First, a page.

Rawle Anderson, President of the Betsy’s Hope Village Council and a teacher of 36 years, says the education system in Tobago must be revamped to ensure that young people do not turn to a life of crime.
Anderson, who pledged the village council’s support for the National Crime Prevention Programme at the Tobago East outreach in Betsy’s Hope on Tuesday, said in an earlier contribution during the open discussion that unless changes were made to the education system to deal with “rights and wrongs and good and bad, we are getting very little.”
“Why do we have an education system that focuses so much on competition… it is you against me. Why do we have a system that caters for the two per cent population at the expense of the 98 per cent?” he asked.
“When we are looking for the children who could only make the 100 per cent, it is the two per cent that we are looking at and we are leaving the 98 per cent to struggle for existence. So, then the easiest way out to get our existence going, we select crime. … we push drugs, we rob, we cheat, we do all sorts of things and this is why I am saying we need to take the initiative to address our education system. They need to start the crime prevention from the schools,” Anderson said.
Responding to Anderson, Ayanna Webster-Roy, Minister in the Office of the Prime Minister and Member of Parliament for Tobago East, agreed that there were flaws in the education system but also called for individual responsibility for acts of crime in communities.
“I agree that we have flaws within the education system, but, I want to take it further and into the individual level… the only way we can address this situation of crime is if we, as the people of Tobago East, the individuals start taking personal responsibility for actions within our community,” Webdter-Roy said.
She pointed to problems in the home.
“The problems starts within the home and sometimes some families just generally cannot help the situation and there are other families who may be able to help, able to contribute, able to provide mentorship. What is the discussion in Tobago East with regards foster caring, there is a dire need for foster carers. Sometimes children generally cannot stay in their biological homes, but they need the love, care and protection of another family.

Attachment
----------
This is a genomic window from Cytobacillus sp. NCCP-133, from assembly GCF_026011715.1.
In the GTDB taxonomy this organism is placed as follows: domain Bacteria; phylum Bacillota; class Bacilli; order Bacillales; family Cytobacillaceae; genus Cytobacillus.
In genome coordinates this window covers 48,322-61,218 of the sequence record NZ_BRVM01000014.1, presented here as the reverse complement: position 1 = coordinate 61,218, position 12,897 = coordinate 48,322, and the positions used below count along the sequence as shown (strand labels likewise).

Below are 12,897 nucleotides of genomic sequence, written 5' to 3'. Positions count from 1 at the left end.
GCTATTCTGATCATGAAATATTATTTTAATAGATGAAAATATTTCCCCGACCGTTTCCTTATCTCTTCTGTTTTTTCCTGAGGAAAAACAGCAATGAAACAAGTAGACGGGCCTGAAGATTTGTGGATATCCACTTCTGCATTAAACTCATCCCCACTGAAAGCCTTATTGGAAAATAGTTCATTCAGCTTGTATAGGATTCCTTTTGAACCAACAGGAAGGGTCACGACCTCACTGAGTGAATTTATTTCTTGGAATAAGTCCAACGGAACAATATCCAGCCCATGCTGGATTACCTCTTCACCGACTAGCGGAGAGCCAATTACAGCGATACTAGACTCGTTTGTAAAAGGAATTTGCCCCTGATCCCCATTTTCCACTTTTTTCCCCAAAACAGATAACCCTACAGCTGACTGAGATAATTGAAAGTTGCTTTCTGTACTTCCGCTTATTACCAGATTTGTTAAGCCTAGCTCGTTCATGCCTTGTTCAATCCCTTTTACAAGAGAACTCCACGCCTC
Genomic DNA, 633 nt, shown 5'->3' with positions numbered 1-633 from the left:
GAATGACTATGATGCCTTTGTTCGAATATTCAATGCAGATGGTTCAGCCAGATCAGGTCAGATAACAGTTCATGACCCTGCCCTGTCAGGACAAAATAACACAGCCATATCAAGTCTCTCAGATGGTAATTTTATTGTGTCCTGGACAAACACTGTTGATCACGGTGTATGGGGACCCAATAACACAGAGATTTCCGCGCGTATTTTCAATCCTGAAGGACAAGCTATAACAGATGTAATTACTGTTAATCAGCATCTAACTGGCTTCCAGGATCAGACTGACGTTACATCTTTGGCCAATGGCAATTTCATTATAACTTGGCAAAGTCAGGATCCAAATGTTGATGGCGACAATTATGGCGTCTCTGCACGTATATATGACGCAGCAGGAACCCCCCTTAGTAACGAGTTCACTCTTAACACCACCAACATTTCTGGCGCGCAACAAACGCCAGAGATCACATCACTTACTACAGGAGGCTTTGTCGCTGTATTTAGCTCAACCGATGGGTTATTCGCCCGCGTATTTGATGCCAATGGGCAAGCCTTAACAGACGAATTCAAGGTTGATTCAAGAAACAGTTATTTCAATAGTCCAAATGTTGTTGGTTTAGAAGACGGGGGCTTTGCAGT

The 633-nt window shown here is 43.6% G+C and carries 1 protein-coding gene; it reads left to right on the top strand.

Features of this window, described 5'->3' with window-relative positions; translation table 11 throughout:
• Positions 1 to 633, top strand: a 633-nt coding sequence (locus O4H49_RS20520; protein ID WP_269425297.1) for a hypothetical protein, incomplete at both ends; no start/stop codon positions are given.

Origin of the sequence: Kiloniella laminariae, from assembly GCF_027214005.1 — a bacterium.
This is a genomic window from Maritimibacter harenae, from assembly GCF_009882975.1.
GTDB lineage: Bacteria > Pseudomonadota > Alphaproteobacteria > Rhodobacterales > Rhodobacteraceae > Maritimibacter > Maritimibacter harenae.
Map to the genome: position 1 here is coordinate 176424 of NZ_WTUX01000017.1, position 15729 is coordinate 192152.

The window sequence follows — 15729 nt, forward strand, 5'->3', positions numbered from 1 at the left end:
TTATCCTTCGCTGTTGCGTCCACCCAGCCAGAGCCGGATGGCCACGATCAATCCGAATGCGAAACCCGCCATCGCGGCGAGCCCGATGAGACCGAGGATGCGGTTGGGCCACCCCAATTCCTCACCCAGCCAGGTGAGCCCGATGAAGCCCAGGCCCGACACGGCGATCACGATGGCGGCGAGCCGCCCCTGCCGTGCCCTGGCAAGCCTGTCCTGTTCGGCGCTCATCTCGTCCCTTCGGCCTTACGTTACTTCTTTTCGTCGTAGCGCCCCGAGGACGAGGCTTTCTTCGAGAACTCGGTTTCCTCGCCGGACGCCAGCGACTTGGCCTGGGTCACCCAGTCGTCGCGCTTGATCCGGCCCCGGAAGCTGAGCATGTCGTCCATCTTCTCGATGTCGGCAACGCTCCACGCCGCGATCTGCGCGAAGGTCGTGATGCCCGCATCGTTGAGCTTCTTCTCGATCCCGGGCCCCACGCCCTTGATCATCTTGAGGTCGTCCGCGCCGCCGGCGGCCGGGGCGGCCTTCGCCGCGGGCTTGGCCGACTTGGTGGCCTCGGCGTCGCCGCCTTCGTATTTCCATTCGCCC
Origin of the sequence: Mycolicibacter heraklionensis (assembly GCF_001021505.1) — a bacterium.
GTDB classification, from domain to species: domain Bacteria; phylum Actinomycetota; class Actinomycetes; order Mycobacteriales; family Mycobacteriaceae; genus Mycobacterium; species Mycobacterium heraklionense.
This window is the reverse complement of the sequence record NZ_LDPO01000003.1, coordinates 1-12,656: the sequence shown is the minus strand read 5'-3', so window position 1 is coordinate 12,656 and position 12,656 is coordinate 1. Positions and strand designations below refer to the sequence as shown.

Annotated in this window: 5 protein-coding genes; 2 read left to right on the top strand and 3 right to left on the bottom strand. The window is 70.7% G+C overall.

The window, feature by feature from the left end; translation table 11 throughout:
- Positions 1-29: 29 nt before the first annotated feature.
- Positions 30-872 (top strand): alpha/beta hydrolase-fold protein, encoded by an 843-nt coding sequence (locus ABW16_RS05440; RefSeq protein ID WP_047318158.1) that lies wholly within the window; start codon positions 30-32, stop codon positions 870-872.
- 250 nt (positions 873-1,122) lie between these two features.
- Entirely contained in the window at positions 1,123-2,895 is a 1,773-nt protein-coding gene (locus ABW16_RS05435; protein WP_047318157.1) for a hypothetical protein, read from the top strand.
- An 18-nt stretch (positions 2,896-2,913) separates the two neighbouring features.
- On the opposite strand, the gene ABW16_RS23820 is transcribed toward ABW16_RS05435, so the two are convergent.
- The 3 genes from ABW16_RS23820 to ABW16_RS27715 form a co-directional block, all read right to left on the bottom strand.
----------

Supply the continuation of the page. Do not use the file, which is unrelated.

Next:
“Are we in Tobago East considering foster caring and opening up our homes and our hearts to people and children in need?” she asked.
Roxborough resident, Olga Caruth, in her contribution, pointed to several problems in her community.
“There are too many idlers on the streets. The other thing is the half an hour work that you all give them for a whole day pay, that should stop. Give them more work, there is enough work to last them for at least six hours.
“The next thing is drugs, and the policemen know where all the drug dens are, but nothing is happening,” she said.
Caruth also noted a successful initiative.
“In my street, when I look around, I see some little children running around on a Sunday evening with nothing to do. I thought to myself what to do with these children, so I came up with the idea; the Boys Brigade, which teaches them to be Christlike, to be respectable citizens. That is what I am doing right now. The system has to change… too many idlers,” Caruth said.
President of the Charlotteville Village Council, Dexter Hackett called for some intervention to have facilities fixed- the lights at the community grounds and the centre.
“We have a situation with the field in Charlotteville… for the longest while we cannot use it to develop the youths. If we could get the field up and running that would be good, we have no centre really… its leaking and for health reasons sake, we are not supposed to be inside there for more than an hour.
“We have been asking for the THA to meet with us at Charlotteville to discuss a number of the issues that we are here to discuss, but nobody is coming,” Hackett said.